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I want a way to generate a file containing random bits in Java. What will create the random file the fastest? I want to create files of any specified size containing random bits. I want to be able to generate a 2GB file in a matter of minutes (less than a minute if possible). The technique I'm using right now takes hours to do 2GB:

...
private static Random r = new Random();

private static int rand(int lo, int hi) {
    int n = hi - lo + 1;
    int i = r.nextInt() % n;
    if (i < 0) {
        i = -i;
    }
    return lo + i;
}
...
fos = new FileOutputStream(hdFiller);
for(long i = 0; i < maxFileSize; i++) {
    int idx = rand(0,32);
    fos.write(idx);
}
fos.close();
...

There has got to be a way to do this faster, maybe even in less than a minute for 2GB.

Thanks.

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13  
What platform are you on? If it's unix-ish, you'd be better off doing this at the command line: dd if=/dev/urandom of=random.txt bs=4096 count=512 (4096 * 512 = 2meg, adjust as needed for your 2gig). –  Marc B Aug 10 '12 at 18:16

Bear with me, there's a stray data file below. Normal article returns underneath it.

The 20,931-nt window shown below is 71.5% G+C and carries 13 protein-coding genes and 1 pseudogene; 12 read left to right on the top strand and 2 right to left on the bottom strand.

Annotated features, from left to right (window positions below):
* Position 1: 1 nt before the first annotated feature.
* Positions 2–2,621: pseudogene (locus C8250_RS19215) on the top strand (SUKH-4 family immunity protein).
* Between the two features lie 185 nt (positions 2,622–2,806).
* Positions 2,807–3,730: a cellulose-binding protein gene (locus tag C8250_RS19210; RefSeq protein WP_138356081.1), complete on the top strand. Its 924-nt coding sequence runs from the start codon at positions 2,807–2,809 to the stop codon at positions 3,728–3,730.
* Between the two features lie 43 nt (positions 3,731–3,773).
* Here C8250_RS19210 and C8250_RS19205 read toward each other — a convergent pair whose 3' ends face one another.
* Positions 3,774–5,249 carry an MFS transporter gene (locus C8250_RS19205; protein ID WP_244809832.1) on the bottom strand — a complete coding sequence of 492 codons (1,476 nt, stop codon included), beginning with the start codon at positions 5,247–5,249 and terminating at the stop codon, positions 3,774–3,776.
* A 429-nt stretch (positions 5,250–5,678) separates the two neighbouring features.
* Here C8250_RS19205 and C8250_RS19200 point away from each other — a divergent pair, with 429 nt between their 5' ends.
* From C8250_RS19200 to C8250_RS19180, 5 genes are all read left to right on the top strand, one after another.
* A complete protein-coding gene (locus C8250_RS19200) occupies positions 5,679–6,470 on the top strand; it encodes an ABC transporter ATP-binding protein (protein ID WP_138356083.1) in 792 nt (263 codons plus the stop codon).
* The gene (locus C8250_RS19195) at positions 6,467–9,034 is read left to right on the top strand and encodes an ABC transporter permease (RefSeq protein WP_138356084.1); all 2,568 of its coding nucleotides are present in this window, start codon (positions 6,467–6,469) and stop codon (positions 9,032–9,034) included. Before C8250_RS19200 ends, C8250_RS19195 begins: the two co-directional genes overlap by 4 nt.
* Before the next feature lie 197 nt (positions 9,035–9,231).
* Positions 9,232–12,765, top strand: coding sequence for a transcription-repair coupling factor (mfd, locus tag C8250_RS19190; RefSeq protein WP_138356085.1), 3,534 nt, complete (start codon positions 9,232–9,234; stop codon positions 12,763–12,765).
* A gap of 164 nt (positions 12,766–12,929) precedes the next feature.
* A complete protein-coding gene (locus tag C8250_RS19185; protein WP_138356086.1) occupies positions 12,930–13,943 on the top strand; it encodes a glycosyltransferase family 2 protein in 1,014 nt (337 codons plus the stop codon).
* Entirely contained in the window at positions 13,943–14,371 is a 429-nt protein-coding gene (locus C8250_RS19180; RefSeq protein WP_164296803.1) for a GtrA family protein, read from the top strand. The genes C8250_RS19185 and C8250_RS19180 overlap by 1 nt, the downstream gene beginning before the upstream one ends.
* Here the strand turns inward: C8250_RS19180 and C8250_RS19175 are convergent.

@MarcB BEAUTIFUL! –  Eugene Aug 10 '12 at 18:17
    
How random is random? The more random, the longer it takes. Why does it need to be random at all? –  Peter Lawrey Aug 10 '12 at 21:12

2 Answers 2

up vote 4 down vote accepted

If you want to generate random bits all at once, rather than looping, take a look at the java.util.Random method nextBytes(byte[]) which fills the specified byte array with random bytes. Create a byte array exactly large enough for 2GiB of data and you can generate the whole random bit source in one go.

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3  
Don't do this literally as your program will be needing 2GB of memory, and most likely crash due to out of heap memory error. Instead produce the byte array in smaller chunks. –  Lie Ryan Aug 10 '12 at 18:27
    
Somewhat smaller chunks would probably be better, and write it using a java.nio FileChannel, possibly as a MemoryMappedFile (Thinking in Java Memory-mapped files tutorial) –  Stephen P Aug 10 '12 at 18:28
    
For a case where each file location is accessed only once the memory-mapped file may not offer much advantage and could cause excessive MMU work. All that is needed for top performance is a direct byte buffer. –  Marko Topolnik Aug 10 '12 at 18:55

Try wrapping your FileOutputStream with a BufferedOutputStream.

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